What Makes An Addict?

Jenni and I have been discussing addiction the last few days. I’ve been thinking about it quite a bit following a discussion with one of my cousins about cutting off his dreadlocks.

His family had been pushing him to cut them for years since they never really bought into the Rasta lifestyle. What finally brought him around was his court date after the police raided his grow houses.

So he’s all cleaned up now and attending narcotics anonymous meetings. It’s been about three months since everything went down and he’s still waiting to find out what exactly the government is planning on doing.

One of the things he has working in his favor is the near complete lack of money. He had a friend who had an idea for a raw foods vegan grocery and he lent the guy pretty much all his money and cosigned on the lease for a building.

The grocery has since failed, taking with it any profits from his growing.

He has a social problem in that his parents don’t agree with his lifestyle and want him to shape up into something they respect more. He has a legal problem in that the government doesn’t like the plant that he enjoys growing. What I am not really convinced of is that he has a moral problem.

Listening to him discuss growing was like listening to an artist. Getting high is a religious ceremony for Rastafarians. They refer to marijuana as their sacrament.

I understand how this seems strange to many people, particularly in our culture that glosses over and equates all forms of “intoxication.” One of the more comprehensive reviews of marijuana’s affects on the user that I’ve seen is from Tart’s Altered States of Consciousness.

It is also important to understand that the nature of the experience is very much dependent on the mindset of the individual going into it.

I went to a party one time where an unskilled baker had accidentally produced an enormously potent batch of pot cookies. While it isn’t possible to die nor are there any known long-term health effects from consuming massive amounts of THC, it certainly does have some pretty serious mental consequences.

I sat at the kitchen table and wrote a long letter to my sober self trying to explain that so much of my sense of disconnection from my everyday life comes from being unwilling to accept the thousands of possibilities that I cut off with every decision that I make.

A choice for one thing means no choice for something else.

I sat and experienced a state where all the possibilities of all the choices in each moment branched out and existed somewhere in alternate sometimes. That I could see not only the one little branch that I actively lived in this massive infinite dimensional tree, but that I could sense the tree as a whole.

It gave me an amazing sense of control and choice in my life. That every moment was something I chose to be.

I was the only person who this happened to. Everyone else was violently ill and spent a couple hours puking. If I didn’t have a couple years of meditation practice under my belt to help me fight the impulse to prevent the world from splintering into a thousand iridescent shards, I have little doubt I would have spent my time ralphing as well.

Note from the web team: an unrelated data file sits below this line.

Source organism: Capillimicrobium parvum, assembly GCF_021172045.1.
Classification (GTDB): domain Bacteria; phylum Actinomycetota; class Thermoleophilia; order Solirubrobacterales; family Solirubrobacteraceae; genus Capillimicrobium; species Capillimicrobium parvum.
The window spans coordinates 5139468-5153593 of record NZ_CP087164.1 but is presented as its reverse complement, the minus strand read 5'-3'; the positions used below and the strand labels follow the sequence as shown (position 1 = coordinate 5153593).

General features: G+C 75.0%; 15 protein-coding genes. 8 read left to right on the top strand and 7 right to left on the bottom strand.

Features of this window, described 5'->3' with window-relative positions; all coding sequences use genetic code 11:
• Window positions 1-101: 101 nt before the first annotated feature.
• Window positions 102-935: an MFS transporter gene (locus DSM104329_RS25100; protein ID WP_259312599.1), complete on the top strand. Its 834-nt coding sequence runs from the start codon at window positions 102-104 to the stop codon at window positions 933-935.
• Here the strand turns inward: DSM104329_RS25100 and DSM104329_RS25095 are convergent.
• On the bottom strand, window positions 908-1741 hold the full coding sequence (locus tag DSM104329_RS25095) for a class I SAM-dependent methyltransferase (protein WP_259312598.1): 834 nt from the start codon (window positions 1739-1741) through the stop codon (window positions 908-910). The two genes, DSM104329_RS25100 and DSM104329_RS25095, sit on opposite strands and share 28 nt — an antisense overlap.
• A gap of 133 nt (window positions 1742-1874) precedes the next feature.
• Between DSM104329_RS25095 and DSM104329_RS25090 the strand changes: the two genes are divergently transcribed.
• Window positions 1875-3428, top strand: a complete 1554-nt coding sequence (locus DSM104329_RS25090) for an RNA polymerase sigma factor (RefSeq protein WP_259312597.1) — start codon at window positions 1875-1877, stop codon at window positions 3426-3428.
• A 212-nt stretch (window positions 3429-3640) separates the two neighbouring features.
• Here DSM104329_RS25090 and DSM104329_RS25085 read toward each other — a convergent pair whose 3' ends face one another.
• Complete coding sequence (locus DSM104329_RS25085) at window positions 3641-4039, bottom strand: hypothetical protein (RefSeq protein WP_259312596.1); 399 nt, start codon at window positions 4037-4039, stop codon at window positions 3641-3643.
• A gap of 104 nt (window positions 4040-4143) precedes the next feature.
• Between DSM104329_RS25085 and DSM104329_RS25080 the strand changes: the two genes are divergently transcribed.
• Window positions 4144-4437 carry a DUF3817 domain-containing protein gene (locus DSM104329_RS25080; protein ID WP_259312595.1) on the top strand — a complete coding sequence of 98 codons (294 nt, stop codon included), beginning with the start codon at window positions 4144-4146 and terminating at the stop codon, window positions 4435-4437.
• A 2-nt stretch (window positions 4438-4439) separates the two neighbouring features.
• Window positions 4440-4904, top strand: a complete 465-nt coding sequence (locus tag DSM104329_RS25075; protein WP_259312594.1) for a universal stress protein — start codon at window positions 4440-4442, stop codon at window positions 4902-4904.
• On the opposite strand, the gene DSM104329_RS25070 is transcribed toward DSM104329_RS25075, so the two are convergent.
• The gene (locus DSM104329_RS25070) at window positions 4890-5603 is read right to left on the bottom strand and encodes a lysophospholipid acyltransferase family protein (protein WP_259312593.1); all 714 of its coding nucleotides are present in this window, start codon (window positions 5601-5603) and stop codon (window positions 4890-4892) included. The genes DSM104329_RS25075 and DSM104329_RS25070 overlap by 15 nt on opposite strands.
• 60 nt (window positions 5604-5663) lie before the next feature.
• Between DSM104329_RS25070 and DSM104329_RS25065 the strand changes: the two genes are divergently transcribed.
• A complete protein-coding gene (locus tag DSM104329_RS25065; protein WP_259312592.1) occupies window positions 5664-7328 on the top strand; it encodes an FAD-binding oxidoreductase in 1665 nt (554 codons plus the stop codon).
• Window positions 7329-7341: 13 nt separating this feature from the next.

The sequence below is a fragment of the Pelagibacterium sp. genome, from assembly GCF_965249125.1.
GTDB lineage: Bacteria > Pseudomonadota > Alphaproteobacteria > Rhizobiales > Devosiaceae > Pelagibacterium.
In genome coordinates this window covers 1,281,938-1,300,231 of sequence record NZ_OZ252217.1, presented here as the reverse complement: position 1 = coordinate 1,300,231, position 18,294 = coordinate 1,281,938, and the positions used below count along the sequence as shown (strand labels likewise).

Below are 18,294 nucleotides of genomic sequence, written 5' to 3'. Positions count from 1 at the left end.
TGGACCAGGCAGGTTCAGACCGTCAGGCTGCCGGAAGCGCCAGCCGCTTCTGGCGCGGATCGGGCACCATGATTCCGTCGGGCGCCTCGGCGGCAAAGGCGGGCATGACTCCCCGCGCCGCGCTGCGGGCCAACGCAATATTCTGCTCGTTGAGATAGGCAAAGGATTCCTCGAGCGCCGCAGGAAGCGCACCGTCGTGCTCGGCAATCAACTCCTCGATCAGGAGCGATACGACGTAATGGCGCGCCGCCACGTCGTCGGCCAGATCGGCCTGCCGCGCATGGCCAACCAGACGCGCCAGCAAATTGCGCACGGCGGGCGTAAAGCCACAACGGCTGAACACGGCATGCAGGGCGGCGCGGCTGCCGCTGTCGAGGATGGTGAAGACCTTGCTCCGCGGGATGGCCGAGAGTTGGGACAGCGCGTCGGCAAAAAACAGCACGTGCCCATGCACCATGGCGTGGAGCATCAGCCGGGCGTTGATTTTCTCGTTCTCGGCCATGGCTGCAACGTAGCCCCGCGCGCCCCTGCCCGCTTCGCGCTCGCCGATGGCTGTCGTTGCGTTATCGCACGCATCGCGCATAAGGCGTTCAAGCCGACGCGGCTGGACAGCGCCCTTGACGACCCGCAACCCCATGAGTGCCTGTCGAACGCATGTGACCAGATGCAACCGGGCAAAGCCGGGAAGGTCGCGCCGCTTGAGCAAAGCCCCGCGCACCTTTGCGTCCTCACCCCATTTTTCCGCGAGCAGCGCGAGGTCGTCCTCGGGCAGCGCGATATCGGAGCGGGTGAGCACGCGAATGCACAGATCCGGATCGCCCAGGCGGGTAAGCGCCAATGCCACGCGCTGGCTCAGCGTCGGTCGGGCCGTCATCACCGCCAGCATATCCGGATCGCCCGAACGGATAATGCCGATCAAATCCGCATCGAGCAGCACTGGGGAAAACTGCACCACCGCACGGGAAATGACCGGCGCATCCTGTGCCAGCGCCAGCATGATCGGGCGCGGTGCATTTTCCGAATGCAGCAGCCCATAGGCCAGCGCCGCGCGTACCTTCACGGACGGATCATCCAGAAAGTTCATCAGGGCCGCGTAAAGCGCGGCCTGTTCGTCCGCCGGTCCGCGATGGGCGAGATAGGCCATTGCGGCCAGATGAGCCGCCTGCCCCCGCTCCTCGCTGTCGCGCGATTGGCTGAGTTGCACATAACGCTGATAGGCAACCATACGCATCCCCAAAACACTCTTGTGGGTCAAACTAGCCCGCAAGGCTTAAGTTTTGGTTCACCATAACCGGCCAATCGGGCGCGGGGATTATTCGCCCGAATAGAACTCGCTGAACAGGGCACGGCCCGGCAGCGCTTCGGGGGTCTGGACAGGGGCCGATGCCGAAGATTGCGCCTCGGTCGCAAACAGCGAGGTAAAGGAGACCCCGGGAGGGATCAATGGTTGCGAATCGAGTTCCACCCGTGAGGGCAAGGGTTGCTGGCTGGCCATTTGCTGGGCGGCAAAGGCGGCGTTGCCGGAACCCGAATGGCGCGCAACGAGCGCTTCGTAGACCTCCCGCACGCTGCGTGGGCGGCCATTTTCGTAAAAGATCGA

So it matters that my cousin thinks he has a relationship with this plant. That he goes into the experience looking for those Rastafarian values of peace and human dignity. Those expectations shape the sort of experience that he has.

When I talked to him about cleaning up, he talked about those social and legal issues, but he never talked about having a personal problem with what he was doing. I asked him if he thought that the weed was damaging his ability to think and he said he did think he’d seen a decrease in his analytical abilities, but he didn’t seem particularly broken up about it.

The most disturbing thing was actually talking to him about growing. He talked about the relationships he had with his plants and the unique sorts of experiences that he attempted to cultivate. He talked about the pleasure that he felt when someone would describe having a journey consuming a plant that he’d grown.

I say it was disturbing not because of my exposure to the seedy underbelly of the drug culture, but because he really seemed to love it. He had a passion for it beyond what most people have in their 9-5 and he was good at it. Other than the opinions of the world around him he could live a perfectly happy life growing his plants and wandering around stoned all the time.

I guess the whole question for me comes down to a philosophical one. How much of a right do we have to tell each other whether the passions that we feel are proper or not? I’m all about keeping rapists, thieves and pedophiles from doing what they might like to do. My cousin though? He is one of the most peace loving people I know. He was almost certainly a less focused member of society for the continual high he maintained, but he was happy and not hurting anyone, so who am I to judge?

At this point in time I consider it my moral duty to him to try to provide him with an accurate and realistic picture of the world that I can. He has to understand that not hurting anyone else is not enough to keep a person out of jail in America right now. Ultimately though, there has to come a point that he takes in all the information and lives his own life.

I really hope that things work out for him. I strongly suspect the government is going to lock him up for at least a while. They’ve done so to more benign offenders.

Leave a Reply

Your email address will not be published. Required fields are marked *